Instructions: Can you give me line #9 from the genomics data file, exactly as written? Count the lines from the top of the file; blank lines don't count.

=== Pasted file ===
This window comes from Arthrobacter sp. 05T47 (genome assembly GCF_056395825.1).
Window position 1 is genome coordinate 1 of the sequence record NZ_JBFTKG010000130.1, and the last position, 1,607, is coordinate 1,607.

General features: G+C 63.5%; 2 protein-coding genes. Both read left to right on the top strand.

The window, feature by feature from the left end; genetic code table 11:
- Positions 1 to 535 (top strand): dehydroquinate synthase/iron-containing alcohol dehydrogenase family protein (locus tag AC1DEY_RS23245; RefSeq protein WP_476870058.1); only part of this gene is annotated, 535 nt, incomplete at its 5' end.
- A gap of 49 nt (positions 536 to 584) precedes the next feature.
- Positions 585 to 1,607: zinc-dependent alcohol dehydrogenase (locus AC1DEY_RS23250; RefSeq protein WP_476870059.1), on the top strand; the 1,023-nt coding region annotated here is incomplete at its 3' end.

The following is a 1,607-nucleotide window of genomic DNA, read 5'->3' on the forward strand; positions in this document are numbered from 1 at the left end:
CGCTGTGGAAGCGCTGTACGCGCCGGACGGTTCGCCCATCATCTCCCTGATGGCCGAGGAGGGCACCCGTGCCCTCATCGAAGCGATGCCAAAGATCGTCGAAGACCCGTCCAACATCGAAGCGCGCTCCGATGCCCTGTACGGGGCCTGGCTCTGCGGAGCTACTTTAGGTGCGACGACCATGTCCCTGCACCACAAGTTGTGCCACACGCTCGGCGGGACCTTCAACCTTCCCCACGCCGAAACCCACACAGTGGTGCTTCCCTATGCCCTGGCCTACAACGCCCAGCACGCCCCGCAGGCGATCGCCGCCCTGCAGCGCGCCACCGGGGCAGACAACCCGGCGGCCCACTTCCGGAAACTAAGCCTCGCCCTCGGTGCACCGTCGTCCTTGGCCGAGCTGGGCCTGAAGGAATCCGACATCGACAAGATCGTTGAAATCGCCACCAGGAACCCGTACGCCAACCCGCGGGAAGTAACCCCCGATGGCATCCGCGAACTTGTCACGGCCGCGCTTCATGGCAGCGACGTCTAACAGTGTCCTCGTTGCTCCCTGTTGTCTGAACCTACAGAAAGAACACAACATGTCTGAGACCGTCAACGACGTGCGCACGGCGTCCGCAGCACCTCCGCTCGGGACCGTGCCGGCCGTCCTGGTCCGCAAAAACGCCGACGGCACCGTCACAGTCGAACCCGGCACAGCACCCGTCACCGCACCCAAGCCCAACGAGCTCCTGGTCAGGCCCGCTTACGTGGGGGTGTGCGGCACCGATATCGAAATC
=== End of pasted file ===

CGCTGTGGAAGCGCTGTACGCGCCGGACGGTTCGCCCATCATCTCCCTGATGGCCGAGGAGGGCACCCGTGCCCTCATCGAAGCGATGCCAAAGATCGTCGAAGACCCGTCCAACATCGAAGCGCGCTCCGATGCCCTGTACGGGGCCTGGCTCTGCGGAGCTACTTTAGGTGCGACGACCATGTCCCTGCACCACAAGTTGTGCCACACGCTCGGCGGGACCTTCAACCTTCCCCACGCCGAAACCCACACAGTGGTGCTTCCCTATGCCCTGGCCTACAACGCCCAGCACGCCCCGCAGGCGATCGCCGCCCTGCAGCGCGCCACCGGGGCAGACAACCCGGCGGCCCACTTCCGGAAACTAAGCCTCGCCCTCGGTGCACCGTCGTCCTTGGCCGAGCTGGGCCTGAAGGAATCCGACATCGACAAGATCGTTGAAATCGCCACCAGGAACCCGTACGCCAACCCGCGGGAAGTAACCCCCGATGGCATCCGCGAACTTGTCACGGCCGCGCTTCATGGCAGCGACGTCTAACAGTGTCCTCGTTGCTCCCTGTTGTCTGAACCTACAGAAAGAACACAACATGTCTGAGACCGTCAACGACGTGCGCACGGCGTCCGCAGCACCTCCGCTCGGGACCGTGCCGGCCGTCCTGGTCCGCAAAAACGCCGACGGCACCGTCACAGTCGAACCCGGCACAGCACCCGTCACCGCACCCAAGCCCAACGAGCTCCTGGTCAGGCCCGCTTACGTGGGGGTGTGCGGCACCGATATCGAAATC